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Syrian Refugee Families Will Still Come to Texas, Despite Effort to Stop Them

Texas filed a lawsuit last week attempting to block the resettlement of Syrian refugees in the state, but a judge's ruling on Monday allowed 21 Syrians to arrive as planned this week.
Photo by Nabil Mounzer/EPA

Two Syrian refugee families are due to arrive in Texas on Monday despite efforts by the state to bar their resettlement with a lawsuit filed last Wednesday in federal court.

The US Justice Department said in a court filing that a family of six, including two children under the age of six, is scheduled to arrive in Dallas on the same day as another family of six, made up of four children between the ages of two and 13 and their parents, is set to arrive in Houston. Another nine Syrian refugees are expected in Houston on Thursday.


The families are coming less than a week after the Texas Health and Human Services Commission filed a lawsuit against the federal government in an attempt to block Syrian refugees from entering the state on the grounds that it would cause "irreparable injury," reported the Houston Chronicle.The commission's suit said that it "possesses reasonable concerns about the safety and security of the citizenry of the State of Texas regarding these refugees that may seek resettlement within the State of Texas."

The outcome of the case could determine whether states can legally bar the local resettlement of Syrian refugees. Following the deadly Paris terror attacks in November, Texas Governor Greg Abbott, a Republican, was among the first of more than 30 governors to say that they did not want their states to take in Syrians. Abbott said he was concerned that US security screenings of refugees are ineffective and could allow people with ties to terrorism to be admitted.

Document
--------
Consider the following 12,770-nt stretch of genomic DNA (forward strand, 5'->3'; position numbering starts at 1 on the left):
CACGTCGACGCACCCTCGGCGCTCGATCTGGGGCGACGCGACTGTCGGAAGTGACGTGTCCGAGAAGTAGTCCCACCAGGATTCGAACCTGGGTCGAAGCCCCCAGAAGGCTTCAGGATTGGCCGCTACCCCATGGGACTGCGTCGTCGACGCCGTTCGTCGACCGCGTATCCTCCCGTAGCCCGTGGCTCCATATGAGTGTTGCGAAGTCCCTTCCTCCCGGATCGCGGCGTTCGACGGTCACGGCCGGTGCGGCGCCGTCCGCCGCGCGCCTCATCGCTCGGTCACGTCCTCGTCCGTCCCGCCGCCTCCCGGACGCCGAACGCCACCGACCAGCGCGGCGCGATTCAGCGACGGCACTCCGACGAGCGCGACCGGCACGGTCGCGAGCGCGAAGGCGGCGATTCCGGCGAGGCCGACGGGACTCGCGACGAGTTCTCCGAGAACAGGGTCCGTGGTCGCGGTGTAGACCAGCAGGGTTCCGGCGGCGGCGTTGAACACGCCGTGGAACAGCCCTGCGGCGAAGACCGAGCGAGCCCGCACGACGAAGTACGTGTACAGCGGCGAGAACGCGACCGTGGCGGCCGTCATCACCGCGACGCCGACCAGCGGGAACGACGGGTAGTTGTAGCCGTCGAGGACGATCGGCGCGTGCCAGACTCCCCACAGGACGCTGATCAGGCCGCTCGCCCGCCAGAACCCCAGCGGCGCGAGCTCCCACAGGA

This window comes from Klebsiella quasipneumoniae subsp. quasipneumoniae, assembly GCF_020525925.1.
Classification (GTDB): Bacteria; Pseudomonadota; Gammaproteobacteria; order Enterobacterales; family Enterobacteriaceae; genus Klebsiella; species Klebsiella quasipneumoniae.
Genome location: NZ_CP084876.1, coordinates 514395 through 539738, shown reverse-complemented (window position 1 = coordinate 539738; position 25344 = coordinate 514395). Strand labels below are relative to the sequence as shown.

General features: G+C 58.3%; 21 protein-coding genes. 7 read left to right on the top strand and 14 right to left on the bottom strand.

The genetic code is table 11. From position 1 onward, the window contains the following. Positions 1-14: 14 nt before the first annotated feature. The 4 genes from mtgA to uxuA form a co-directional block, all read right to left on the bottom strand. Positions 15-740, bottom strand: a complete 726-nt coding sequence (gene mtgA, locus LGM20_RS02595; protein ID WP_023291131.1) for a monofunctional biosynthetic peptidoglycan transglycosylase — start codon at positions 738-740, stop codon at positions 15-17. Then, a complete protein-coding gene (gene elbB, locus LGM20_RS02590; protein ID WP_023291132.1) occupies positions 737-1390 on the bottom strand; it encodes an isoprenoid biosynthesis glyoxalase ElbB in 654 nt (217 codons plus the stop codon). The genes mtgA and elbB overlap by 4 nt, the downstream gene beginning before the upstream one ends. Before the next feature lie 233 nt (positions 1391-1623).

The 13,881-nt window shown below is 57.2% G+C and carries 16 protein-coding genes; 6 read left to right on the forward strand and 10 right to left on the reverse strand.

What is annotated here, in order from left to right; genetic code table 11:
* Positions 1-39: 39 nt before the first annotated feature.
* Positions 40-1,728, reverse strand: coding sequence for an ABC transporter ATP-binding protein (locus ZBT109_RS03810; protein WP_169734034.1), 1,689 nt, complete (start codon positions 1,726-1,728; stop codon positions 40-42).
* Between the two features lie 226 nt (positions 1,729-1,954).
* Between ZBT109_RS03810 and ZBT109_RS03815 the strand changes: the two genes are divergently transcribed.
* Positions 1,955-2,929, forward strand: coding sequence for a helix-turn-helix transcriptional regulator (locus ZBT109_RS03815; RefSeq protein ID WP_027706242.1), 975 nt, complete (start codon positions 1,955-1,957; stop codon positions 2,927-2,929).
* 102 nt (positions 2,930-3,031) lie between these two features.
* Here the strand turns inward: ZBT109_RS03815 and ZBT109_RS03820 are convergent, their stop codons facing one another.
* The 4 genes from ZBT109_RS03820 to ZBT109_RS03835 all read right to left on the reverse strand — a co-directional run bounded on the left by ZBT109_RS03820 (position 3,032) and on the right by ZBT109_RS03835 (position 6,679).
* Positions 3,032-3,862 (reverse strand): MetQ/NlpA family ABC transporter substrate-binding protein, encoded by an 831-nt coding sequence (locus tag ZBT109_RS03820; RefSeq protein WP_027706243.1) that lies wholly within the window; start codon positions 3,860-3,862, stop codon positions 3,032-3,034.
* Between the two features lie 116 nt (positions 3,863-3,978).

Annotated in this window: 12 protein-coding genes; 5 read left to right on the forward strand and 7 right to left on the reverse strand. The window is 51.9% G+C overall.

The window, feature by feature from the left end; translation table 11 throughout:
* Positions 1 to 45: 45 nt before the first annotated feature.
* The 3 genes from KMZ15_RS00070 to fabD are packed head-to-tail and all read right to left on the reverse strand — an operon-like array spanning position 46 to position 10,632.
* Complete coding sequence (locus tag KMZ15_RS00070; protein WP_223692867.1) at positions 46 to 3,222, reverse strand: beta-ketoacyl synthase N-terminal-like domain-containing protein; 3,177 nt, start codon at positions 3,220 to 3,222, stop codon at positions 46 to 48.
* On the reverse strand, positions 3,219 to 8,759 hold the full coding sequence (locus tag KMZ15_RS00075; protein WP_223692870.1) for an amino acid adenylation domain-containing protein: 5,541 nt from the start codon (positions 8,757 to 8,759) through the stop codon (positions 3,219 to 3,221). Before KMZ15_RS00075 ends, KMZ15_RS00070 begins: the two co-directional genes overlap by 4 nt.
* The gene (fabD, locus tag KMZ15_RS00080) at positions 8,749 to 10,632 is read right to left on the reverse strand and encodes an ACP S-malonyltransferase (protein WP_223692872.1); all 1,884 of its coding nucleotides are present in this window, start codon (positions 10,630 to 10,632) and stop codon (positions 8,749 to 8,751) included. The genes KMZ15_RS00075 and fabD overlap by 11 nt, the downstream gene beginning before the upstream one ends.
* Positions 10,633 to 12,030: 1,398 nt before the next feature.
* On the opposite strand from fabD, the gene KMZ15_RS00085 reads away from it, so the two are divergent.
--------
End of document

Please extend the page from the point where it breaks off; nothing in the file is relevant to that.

But a federal judge on Monday denied a request by Texas to have a hearing by Wednesday for an injunction to bar Syrian refugees from resettling, said the American Civil Liberties Union of Texas, which has worked on the case.

"The parties will submit briefings over the course of the next few weeks, after which the judge will take up the request for a preliminary injunction," said Anna Núñez, a spokesperson with the ACLU of Texas.

The US Justice Department has argued that Texas does not have the authority to act on immigration policy and that it cannot block the refugees.

The International Rescue Committee, which is also a party in the commission's suit, said that barring entry to a state based on nationality violates US civil rights laws.

In November, a family of Syrian refugees settled in Connecticut after Mike Pence, the Republican governor of Indiana, where the trio had been headed, said that he did not want Syrian refugees entering his state.

Texas has been one of the main states in the US for the relocation of Syrians since the country's civil war erupted about four years ago. Since fiscal year 2011, 243 Syrian refugees have resettled in Texas, the US filing said. The US has taken in slightly more than 2,000 Syrian refugees total since the war began in 2011.